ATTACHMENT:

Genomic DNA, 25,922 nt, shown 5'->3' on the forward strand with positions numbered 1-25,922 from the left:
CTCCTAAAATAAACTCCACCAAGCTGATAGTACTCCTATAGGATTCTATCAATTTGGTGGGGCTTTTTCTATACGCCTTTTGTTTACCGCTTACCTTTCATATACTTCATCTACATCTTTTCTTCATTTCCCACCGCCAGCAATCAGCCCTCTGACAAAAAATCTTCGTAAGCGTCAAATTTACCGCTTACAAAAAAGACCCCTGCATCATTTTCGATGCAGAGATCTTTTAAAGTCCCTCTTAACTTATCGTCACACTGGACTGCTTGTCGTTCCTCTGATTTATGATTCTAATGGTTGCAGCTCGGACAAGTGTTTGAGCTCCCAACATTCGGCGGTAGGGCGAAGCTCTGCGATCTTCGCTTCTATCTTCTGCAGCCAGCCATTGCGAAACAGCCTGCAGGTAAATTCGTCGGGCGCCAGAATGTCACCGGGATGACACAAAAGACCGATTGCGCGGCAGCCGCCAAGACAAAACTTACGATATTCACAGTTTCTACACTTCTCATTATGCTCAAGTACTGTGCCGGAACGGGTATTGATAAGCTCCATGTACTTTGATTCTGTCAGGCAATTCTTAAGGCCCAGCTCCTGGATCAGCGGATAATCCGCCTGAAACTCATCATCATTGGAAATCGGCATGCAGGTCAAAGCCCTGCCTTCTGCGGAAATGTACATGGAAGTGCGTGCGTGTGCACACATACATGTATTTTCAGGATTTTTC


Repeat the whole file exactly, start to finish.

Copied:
Genomic DNA, 25,922 nt, shown 5'->3' on the forward strand with positions numbered 1-25,922 from the left:
CTCCTAAAATAAACTCCACCAAGCTGATAGTACTCCTATAGGATTCTATCAATTTGGTGGGGCTTTTTCTATACGCCTTTTGTTTACCGCTTACCTTTCATATACTTCATCTACATCTTTTCTTCATTTCCCACCGCCAGCAATCAGCCCTCTGACAAAAAATCTTCGTAAGCGTCAAATTTACCGCTTACAAAAAAGACCCCTGCATCATTTTCGATGCAGAGATCTTTTAAAGTCCCTCTTAACTTATCGTCACACTGGACTGCTTGTCGTTCCTCTGATTTATGATTCTAATGGTTGCAGCTCGGACAAGTGTTTGAGCTCCCAACATTCGGCGGTAGGGCGAAGCTCTGCGATCTTCGCTTCTATCTTCTGCAGCCAGCCATTGCGAAACAGCCTGCAGGTAAATTCGTCGGGCGCCAGAATGTCACCGGGATGACACAAAAGACCGATTGCGCGGCAGCCGCCAAGACAAAACTTACGATATTCACAGTTTCTACACTTCTCATTATGCTCAAGTACTGTGCCGGAACGGGTATTGATAAGCTCCATGTACTTTGATTCTGTCAGGCAATTCTTAAGGCCCAGCTCCTGGATCAGCGGATAATCCGCCTGAAACTCATCATCATTGGAAATCGGCATGCAGGTCAAAGCCCTGCCTTCTGCGGAAATGTACATGGAAGTGCGTGCGTGTGCACACATACATGTATTTTCAGGATTTTTC